On the occasion of the Digital Workshop on Gender data in the creative sector – how to bridge the gap on 11 December 2020 in the context of the EU Council Presidency Ship of Germany, EWC President Nina George takes part as rapporteur on the European book sector on the issue “Women in Literature” and presents the following keynote.
Brussels, 11 December 2020
“My name is Nina George, I am a freelance novelist since 28 years and since two years President of the European Writers’ Council, representing 46 national writers organisations from 30 countries, writing in each genre – fiction, non-fiction, academics and children books.
I will give you a brief overview on the few and fragmented existing data in the literature and book sector in Europe, mention briefly some best practice, and finish with three impulses for strategies to bridge the gender data gap, as well as the gender pay gap.
Let me start with a quote by Flemish writer Kristien Hemmerechts. She asks in “The Man, His Penis and the Knife”: “How is it possible that people continue to cling to the greater appreciation of male authors while there is no demonstrable difference in quality? “
Men review more often, longer and more benevolent men, as the pilot study #frauenzählen #counting women – filtered out; female authors receive barely 30 per cent of the available print lines and broadcast minutes, as we, a german network of authors- and women in publishing-organisations analyzed together with the University of Rostock in 70 different newspapers, tv and radio shorts on literature. This “women’s third” in the visibility in media is consistent with similar counts of book reviews in the Netherlands, the VIDA reports in England, and in Austria by the Researcher Veronika Schuchter at the University of Innsbruck. The lack of visibility is a structural problem, but still needs more data to be understood: Why are women less interesting?
Although most countries have the same number of male and female writers, men in the Netherlands have a 75% higher chance of winning a literature prize. In Spain and Slovenia, this rate for men is 86%, only topped by the Nobel Prize with 92 per cent chance, and best if you are white, male and over sixty – and if your main character is also a man.
Is this ignorance of womens achievements based on the publishers masculine focused programs, for example? In Germany, the high literature publishers reserve only one third of their hardcover hotspots for women, says the project #vorschauenzählen – counting previews. Which in consequence means, that publishers budget for promotion, and to make a writer a celebrity, is mostly spend on male writers, so its very likely that they are more reviewd and more often rewarded.
Around 21 percent of the top leading positions in publishing houses are female, as the Bücherfrauen stated. On the other hand: the book sector is female, 80 per cent of all employers are women. So maybe even women prefer to honour and to support mens’ writing?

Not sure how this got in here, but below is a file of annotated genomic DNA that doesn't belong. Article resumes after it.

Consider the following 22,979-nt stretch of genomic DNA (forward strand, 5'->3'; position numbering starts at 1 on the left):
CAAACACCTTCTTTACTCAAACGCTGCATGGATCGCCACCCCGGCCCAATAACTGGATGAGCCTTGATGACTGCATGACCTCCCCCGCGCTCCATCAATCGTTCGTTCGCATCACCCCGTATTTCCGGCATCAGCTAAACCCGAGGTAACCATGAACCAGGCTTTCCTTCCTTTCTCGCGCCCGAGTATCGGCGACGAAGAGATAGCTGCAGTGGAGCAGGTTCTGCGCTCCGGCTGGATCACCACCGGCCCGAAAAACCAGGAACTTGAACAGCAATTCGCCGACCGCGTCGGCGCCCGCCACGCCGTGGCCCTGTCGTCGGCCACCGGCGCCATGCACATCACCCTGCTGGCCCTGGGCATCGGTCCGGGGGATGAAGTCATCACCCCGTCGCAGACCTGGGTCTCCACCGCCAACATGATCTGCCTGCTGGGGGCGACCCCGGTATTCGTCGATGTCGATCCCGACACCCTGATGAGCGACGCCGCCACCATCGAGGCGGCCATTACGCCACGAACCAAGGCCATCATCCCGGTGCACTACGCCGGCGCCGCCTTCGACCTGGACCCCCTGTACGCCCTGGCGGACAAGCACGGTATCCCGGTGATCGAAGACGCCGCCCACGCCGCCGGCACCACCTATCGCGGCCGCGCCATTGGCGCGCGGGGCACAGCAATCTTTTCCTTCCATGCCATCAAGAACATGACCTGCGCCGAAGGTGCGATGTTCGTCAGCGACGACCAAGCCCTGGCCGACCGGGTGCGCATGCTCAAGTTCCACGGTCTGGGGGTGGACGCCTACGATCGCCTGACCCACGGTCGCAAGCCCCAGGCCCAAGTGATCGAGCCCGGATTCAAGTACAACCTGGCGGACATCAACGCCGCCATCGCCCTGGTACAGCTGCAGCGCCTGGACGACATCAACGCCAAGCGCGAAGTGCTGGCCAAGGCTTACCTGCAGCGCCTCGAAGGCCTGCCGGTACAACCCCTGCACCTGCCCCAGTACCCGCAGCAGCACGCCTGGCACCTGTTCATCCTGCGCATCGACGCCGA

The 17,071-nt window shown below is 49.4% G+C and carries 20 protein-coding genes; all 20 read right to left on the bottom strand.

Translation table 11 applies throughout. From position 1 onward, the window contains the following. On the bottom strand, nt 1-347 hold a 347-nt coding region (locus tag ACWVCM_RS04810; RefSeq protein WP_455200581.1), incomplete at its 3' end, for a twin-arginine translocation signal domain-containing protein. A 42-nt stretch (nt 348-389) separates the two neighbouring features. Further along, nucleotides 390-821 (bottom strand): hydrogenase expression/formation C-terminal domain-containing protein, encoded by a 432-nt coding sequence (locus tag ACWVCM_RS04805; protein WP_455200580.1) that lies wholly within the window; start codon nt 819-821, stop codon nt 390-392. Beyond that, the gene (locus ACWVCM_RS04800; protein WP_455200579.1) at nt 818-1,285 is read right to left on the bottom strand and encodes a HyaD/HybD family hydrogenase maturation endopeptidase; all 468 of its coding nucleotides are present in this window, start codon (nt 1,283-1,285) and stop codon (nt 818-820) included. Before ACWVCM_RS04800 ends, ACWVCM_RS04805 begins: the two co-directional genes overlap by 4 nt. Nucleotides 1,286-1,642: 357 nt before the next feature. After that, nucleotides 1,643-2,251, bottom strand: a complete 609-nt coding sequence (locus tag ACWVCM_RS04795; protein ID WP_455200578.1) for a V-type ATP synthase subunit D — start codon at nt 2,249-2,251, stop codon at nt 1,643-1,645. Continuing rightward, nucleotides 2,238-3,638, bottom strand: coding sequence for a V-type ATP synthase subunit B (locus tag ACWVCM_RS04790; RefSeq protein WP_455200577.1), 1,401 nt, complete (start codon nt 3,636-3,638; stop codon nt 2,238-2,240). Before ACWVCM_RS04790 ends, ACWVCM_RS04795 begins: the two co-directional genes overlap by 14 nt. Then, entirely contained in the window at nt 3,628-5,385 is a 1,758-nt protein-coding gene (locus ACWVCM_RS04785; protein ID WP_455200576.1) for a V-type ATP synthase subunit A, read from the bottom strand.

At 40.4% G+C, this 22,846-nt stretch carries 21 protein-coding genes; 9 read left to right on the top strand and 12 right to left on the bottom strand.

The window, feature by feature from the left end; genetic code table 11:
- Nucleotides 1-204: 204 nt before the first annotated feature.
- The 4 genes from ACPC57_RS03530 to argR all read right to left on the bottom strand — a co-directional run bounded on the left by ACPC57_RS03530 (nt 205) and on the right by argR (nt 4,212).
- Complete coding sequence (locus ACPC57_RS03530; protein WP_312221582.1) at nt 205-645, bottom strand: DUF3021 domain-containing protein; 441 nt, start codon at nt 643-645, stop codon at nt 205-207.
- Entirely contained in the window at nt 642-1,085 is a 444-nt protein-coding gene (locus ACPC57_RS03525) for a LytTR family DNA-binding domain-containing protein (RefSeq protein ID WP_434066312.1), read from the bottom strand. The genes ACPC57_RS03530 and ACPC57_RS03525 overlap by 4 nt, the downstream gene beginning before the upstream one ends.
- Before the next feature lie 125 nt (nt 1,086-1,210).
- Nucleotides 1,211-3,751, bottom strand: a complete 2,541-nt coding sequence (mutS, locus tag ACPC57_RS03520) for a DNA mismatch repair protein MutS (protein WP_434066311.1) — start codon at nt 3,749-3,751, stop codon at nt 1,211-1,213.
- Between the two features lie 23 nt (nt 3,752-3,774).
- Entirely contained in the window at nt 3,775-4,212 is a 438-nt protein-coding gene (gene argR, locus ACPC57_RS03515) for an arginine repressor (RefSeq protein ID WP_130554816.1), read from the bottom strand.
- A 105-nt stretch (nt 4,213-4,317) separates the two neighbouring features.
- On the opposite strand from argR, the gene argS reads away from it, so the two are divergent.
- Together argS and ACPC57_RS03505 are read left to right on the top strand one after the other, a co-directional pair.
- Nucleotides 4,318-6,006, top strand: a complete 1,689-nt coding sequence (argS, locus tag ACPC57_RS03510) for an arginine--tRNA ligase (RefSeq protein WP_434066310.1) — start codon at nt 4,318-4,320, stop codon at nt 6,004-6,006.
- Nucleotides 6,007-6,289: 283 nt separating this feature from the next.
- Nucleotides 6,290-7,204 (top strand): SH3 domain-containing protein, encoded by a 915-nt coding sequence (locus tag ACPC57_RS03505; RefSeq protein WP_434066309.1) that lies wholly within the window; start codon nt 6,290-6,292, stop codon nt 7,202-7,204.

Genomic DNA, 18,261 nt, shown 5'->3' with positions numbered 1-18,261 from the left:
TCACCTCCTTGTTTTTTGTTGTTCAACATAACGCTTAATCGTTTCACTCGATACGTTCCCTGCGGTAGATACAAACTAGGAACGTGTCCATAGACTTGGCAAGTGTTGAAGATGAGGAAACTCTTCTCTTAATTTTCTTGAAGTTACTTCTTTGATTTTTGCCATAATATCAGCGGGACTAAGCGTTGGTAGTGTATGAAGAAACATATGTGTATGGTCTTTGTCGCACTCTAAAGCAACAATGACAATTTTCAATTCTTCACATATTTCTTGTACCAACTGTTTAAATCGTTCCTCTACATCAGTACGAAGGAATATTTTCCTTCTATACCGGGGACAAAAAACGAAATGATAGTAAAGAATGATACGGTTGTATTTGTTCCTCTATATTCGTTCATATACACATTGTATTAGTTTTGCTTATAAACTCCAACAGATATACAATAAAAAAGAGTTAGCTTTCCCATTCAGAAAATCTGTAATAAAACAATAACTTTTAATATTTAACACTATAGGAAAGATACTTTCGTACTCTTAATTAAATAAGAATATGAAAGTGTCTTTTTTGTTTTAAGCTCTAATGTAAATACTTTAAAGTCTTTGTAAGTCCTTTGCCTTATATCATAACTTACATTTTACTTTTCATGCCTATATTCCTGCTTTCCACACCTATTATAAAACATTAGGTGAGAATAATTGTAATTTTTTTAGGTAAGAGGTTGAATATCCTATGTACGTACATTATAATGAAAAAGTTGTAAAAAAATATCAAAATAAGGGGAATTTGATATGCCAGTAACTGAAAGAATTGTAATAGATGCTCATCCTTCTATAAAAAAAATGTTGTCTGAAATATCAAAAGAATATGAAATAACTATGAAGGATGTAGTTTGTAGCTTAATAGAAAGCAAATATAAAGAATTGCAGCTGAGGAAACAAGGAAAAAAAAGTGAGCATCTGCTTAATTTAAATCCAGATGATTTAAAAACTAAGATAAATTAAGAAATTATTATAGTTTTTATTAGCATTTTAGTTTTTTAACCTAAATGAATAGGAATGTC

Let me articulate the thesis: no, is does not start in the publishing houses – it’s the result of a longterm bad habits of male dominant societys.
It starts in schools. The works of male writers is preferred in the recommendations for education and academic fields, as a sample analysis showed in the year 2019 for Germany. On nine works by men, the educational canon mentions on average one work by a woman. Throughout Europe is a repeating effect of a strictly male written education canon.
“Women must write, but they cannot write if they are not allowed to forget their gender,” says Corina Koolen. The Dutch literary researcher, who analysed the private and media reviews with text and data mining and artificial intelligence tools, provided evidence in her latest book: “This is not a women’s book”: Conclusio in short: Women are always labelled with women’s literature – and books by male authors are always discussed in terms of literature, and not: mens world.
The book sector is one of the most important factors influencing the home of values in our societies. The commitment to gender equality is the defence of the pluralism of European democracies. It is therefore up to us, the sources of books and of culture, to formulate support for the task to bridge the data gap:
- We, the European Writers’ Council and our 46 organisations, would highly appreciate financial funding for an in-depth survey at European level on visibility, educational canon and fees;
- we would like to see every government encouraging to commit the book sector to get all stakeholders at one table and to discuss collective remuneration agreements, to bridge the pay gap;
- and wie demand, that public funds are allocated under parameters such as parity, bibliodiversity – and juries with a quota for its members.
Gender equality is pluralism in the smallest possible form. Consequently, democracies can no longer afford the continued marginalisation of female achievements in many European countries. ––Nina George